Local Missionaries in Brazil
Of the 89.5 percent of the population that identifies as Christian, 75.9 percent are Roman Catholic, and much of Brazil’s Catholicism consists of syncretistic practices due to the historical influence of tribal religions from African slaves and Brazil’s indigenous peoples. The ethnic religions of these tribal people and syncretistic Catholics often include some form of spiritism involving belief that spirits temporarily inhabit physical bodies through successive incarnations toward moral and intellectual improvement. Spiritism also asserts that spirits may inhabit things to influence the material world for good or evil.
All evangelical work assisted by Christian Aid Mission is geared toward tribal people who practice the traditional ethnic religions. Many people in this segment of the population are found in the 209 unreached people groups.
Evangelical faith has grown substantially in the past decade, thanks in large measure to the work of native missionaries. One indigenous ministry supported by Christian Aid Mission has planted churches throughout several states of Brazil. Providing medical services and education to desperately poor people in isolated jungle villages, local missionaries seek donations to travel to new unreached areas. Another local ministry requests assistance to send and support native missionaries to an area where there is no evangelical presence.
Leaders of several ethnic groups in Amazon regions request training in community development as a means for planting churches in unreached areas. Support is also needed for a ministry that is translating the New Testament into a local tribal language, and local missionaries building a Bible training center along the Amazon River seek funding to help meet the growing demand for trained pastors, missionaries and other church leaders.Sources: Joshua Project, Wikipedia, Etnopedia
How to Pray for
- Pray that people beholden to false gods, idols and spirits would embrace Christ as the only God.
- Pray for health and strength for local missionaries working in remote areas filled with dangers.
- Pray that churches would thrive and bring the warmth and light of God amid the darkness of their surrounding communities.
More stories from Brazil
In an area rife with criminals and warring tribes, native ministry workers received some tribal people fleeing dangers and provided them with solar-powered audio Bibles. “We praise God, because one enemy group is opening their hearts to hear about the gospel,” the ministry leader said. Workers throughout the country need donations to share the gospel and disciple those who receive His grace. Pray that new churches would be strong and unified.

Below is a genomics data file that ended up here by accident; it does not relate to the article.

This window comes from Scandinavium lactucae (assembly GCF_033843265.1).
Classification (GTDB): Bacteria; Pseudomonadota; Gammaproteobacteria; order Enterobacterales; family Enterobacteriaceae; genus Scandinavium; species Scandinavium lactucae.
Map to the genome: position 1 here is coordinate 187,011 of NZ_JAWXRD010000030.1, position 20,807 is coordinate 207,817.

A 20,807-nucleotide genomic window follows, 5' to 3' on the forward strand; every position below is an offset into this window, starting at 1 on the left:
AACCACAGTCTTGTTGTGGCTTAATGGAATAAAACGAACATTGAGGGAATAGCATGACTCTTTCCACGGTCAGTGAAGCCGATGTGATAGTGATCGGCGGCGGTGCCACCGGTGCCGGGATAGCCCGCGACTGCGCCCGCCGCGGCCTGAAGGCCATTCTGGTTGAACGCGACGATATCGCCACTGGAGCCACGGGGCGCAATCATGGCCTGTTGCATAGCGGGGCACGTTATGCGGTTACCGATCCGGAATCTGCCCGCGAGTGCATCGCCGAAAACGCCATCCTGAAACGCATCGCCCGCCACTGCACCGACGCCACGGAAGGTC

While native Christian workers establish new contacts with members of an ethnic group in one area, others have been working for more than 40 years in a village where another tribe has long resisted the gospel. In that area both children and adults are addicted to alcohol and drugs. “But suddenly we have been surprised by the miracles of conversion in the last five months,” the ministry leader said.
A village recently obtained online access that cleared the way for workers to create a WhatsApp group to discuss the Bible with tribal people. Workers also sent solar Bibles and used cell phones with SD cards containing the Jesus Film, Bible studies and praise songs, including material in their native language.
Tribal people have eagerly received solar audio Bibles in their native tongue and are growing closer to God. Local Christian workers are also distributing SD cards that contain the Jesus Film in the local language, as well as hymns and Bible study materials. These SD cards are placed in used cell phones collected in churches.
An ethnic woman maligned a native Christian worker and tried to keep her from spreading the gospel until severe illness drove her to seek her help. The worker explained the gospel, and the villager gave her life to Christ; her health was restored, and she now leads a women’s ministry.
Visiting a town downstream years ago, a tribal leader in Brazil had sold many of his goods and spent the earnings on alcohol. Though drunk, he was heading out in his small canoe to the tribal village he had founded. “Unable to paddle, he was swept away by the current of the river,” the leader of a native ministry said. “He lay on the hull of the canoe, and he was taken downstream far from his village. He was swept away by the wind and the river.”